Safety should never be treated as a commodity. However, it’s a hard notion to avoid in a world in which commoditization runs rampant. Today, products can move from concept to creation so rapidly that even if it’s the first of its kind, it won’t be for long, as competitors quickly come to market with similar goods in a matter of days, if not weeks.

The risk of commoditization is not specific to consumer goods manufacturers. It is also a very real challenge for safety product manufacturers in the oil and gas industry. Increasingly, safety solutions are less separated in terms of quality and performance than ever before. Consequently they run the risk of being treated as commodities as products flood the market and the only perceived differentiator is price. But, can you really put a price on safety?

Eliminating a “one size fits all” mindset

As each frontline worker is unique, so too is the working environment in which he or she operates, which is why oil and gas companies should never consider a commoditized product for their worksite. While organizations may be tempted to veer in the direction of a more cost-effective safety solution, companies should always cost out whether the upfront savings outweighs the benefits of a detector that may require a greater investment, but will provide superior safety. For companies that place a premium on safety and want to fully safeguard their workers, they should seek out multi-gas detectors with the following features:

Greater documentation: As a way not only to stand out among the competition, but more importantly protect a company’s most valuable assets — its workers — select manufacturers are beginning to incorporate documentation capabilities into their safety solutions. The robust set of analytics these solutions generate allows companies to more effectively track worker compliance and mitigate both onsite safety and financial risks. Through using gas detectors capable of recording various safety practices, such as bump tests and calibration checks, companies can not only correct non-compliant conduct, but they can adjust onsite safety measures to more closely align with worker behavior. Furthermore, with today’s innovative docking technologies, documentation has never been easier for companies. Through utilization of these intuitive docking systems, along with the multi-gas detectors, companies can rest easy knowing their onsite instrumentation is ready to go on a moment’s notice and will contribute to greater worker safety.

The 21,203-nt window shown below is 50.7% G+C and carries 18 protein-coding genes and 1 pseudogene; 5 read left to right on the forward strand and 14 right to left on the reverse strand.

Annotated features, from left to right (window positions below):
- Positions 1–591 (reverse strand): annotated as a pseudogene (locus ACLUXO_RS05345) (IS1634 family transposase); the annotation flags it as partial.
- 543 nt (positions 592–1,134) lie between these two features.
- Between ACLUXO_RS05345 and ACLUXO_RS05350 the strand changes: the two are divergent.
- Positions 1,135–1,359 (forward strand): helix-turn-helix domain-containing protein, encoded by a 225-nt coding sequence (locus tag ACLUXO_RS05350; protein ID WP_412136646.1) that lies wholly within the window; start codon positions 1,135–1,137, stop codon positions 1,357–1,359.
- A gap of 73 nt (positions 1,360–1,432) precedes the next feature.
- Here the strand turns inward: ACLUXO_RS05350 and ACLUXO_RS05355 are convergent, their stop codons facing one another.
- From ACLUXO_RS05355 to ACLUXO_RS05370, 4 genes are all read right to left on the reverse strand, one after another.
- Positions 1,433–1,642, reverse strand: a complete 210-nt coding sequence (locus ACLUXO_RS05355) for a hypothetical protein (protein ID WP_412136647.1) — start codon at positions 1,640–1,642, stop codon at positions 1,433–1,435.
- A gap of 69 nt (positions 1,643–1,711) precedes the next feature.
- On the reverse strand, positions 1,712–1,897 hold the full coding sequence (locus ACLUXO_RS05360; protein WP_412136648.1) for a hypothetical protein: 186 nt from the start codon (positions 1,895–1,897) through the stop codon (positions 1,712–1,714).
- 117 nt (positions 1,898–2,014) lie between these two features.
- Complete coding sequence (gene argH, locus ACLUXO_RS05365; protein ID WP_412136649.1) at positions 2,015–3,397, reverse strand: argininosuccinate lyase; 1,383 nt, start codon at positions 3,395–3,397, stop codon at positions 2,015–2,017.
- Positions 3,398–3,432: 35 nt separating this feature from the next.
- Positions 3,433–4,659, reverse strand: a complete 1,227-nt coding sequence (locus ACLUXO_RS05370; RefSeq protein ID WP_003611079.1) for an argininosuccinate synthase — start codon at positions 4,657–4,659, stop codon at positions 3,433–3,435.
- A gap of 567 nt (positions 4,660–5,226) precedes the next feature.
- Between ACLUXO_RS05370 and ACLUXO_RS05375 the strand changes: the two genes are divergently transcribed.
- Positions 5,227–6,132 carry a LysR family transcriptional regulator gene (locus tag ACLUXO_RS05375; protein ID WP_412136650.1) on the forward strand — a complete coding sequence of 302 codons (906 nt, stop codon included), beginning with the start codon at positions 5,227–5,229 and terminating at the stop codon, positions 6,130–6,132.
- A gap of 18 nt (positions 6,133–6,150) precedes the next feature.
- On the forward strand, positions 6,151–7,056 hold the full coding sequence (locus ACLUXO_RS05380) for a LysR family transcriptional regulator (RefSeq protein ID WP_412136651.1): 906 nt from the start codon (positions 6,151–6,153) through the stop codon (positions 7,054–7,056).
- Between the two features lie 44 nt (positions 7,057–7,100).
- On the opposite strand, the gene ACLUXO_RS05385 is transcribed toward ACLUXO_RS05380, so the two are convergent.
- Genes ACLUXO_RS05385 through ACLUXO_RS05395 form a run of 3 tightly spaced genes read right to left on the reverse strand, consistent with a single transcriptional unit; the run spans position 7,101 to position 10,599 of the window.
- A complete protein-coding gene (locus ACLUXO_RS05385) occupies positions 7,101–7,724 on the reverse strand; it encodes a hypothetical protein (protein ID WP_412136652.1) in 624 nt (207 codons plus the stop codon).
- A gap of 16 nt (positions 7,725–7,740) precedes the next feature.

Enhanced accuracy: Over the last decade, manufacturers have seen great leaps in technological advancements in sensor technology that have resulted in being able to reduce sensor response time (or increase sensor speed). This key differentiator has become an essential factor for selecting instrumentation that can strengthen worker safety. The difference between five and ten seconds can mean everything when workers are faced with a life-threatening situation. Consider the following example showcasing the difference between a sensor with a t-90 time (the time it takes for a sensor to read 90 percent of the test gas concentration) of 15 seconds versus a sensor with a t-90 time of 25 to 40 seconds, using hydrogen sulfide (H2S) as the test gas:

Simultaneous introduction of H2S gas will not cause either monitor to react immediately, however, after a few seconds, the instrument with a t-90 time of 15 seconds will begin to register a gas amount. Even after 15 seconds, while the device with the t-90 time of 15 seconds continues to climb until reaching a reading of 10 ppm (parts per million), the other device with the longer t-90 time will have yet to register a reading. Workers wearing this second device will start to suffer from a decreased level of muscle activity and oxygen in the blood. This same worker will experience this for 10 seconds without the alarm sounding to warn of the dangerous H2S level.

After a minute and 35 seconds, the device with the 15 second t-90 time will measure 15 ppm going into an A2 alarm and alerting the worker to the dangerous conditions. However, it will take an additional 42 seconds for the t-90 time of 25 seconds device to reach a full A2 alarm and notify its wearer of the presence of 15 ppm of H2S, all while the worker experiences potential eye irritation, headache, dizziness, nausea, throat and eye irritation, and coughing and breathing difficulty.

Ultimately, price should never be the deciding factor when it comes to selecting safety devices for your worksite. Through making a greater investment in safety at the onset, companies are positioning themselves and their workers for a more promising and protected future.